While spray painting on canvas remains his primary mode of artmaking, the phrase “the world is your canvas” holds literal meaning for Fernando Amaro, Jr.
Fernando Amaro Jr. started spray painting at a young age. He reminisces about practicing the art form in his teens, armed with Krylon and a phantom cap. Today, after more than two decades as an artist, Fernando goes by the name Force 129. An unassuming personality brimming with ideas, he is a resident artist at the Kaleid Gallery in downtown San Jose.
The studio where Fernando creates magic is a cozy corner in the backyard of his house. He built this studio by the sweat of his brow, a structure of his own creation to house many of his finished pieces as well as a few ongoing projects. The work on display here is a mix of both the figurative and the abstract. Fernando doesn’t limit himself to one form but instead prefers a freestyle approach to painting. He loves to work in mixed media, a distinctive aspect of his style the use of newspaper clippings and multiple kinds of paint in addition to the aerosol paint that is his go-to tool.
While spray painting on canvas remains his primary mode of artmaking, the phrase “the world is your canvas” holds literal meaning for Fernando. He paints everything from shirts and bags to jam bottles and collectible train sets. Earlier this year, the Exhibition District, a collaborative of creatives that pays artists to beautify San Jose, asked Fernando to “live” paint a shipping container in Cesar Chavez Park. Over the course of a week, Fernando painted the container until it transformed from a drab box into a bright and bold public artwork depicting a diversity of faces.
Each of these faces, with its wild eyes and distinctive features, seems to carry its own story. Fernando says that most of his work, in fact, comes out of character studies. He holds a “library of characters” in his mind that continues to grow each day.
This library of characters goes beyond the people Fernando observes in his day-to-day life. It also includes fictional characters that have resonated with him. His recent show at Kaleid Gallery, entitled #UseTheForce129, highlighted a number of characters— both past and present—from the Star Wars film series.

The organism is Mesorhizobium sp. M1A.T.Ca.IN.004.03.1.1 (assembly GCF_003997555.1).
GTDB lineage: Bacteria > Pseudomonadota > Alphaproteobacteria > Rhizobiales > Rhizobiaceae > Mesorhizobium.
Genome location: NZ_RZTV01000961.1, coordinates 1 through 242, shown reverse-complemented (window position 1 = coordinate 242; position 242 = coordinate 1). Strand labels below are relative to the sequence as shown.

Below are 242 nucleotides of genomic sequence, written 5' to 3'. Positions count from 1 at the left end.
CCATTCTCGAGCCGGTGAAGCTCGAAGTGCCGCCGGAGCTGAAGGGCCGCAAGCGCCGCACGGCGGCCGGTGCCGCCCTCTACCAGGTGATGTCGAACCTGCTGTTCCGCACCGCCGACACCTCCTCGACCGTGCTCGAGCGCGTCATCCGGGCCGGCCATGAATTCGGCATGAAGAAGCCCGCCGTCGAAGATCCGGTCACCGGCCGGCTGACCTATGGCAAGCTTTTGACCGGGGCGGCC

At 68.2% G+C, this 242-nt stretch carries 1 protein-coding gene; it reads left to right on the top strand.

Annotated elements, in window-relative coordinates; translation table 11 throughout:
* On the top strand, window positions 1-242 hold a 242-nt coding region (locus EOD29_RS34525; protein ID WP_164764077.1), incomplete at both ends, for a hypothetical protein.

Whether using a preexisting story or character as inspiration for his work or delving into his imagination to build from scratch, Fernando likes to bring new ideas to the table. For example, in 2014 he created the Work_Spaces project, a pop-up group art show that features both the work of visual artists and an exploration of the spaces where they create.
Of course, launching group art projects while continuing to innovate on his own requires hard work as much as it does ingenuity and passion. “I’ve lost many nights of sleep completing things, and I continue to do so every day,” says Fernando. “But, in the end, it’s all worth it.”
“If you are looking to have a career in art or design,” advises Fernando, “set your goals right, prioritize things, and ensure you have all the time to create something beautiful. Rushing and taking shortcuts will only increase errors and lead to an unsatisfactory work.”
With the sleep deprivation, the packed schedule of projects, does finding inspiration become more difficult? Fernando takes a pragmatic approach to the question of inspiration: he believes the ability to inspire oneself is a skill an artist must develop. This is a skill he seems to have mastered. “Life is my inspiration,” he says. “It is constantly changing and evolving around us every day.” For Fernando, the inspiration is always there—it’s just a matter of training your eyes to see it.
Article originally appeared in Issue 8.3 “Show” (SOLD OUT)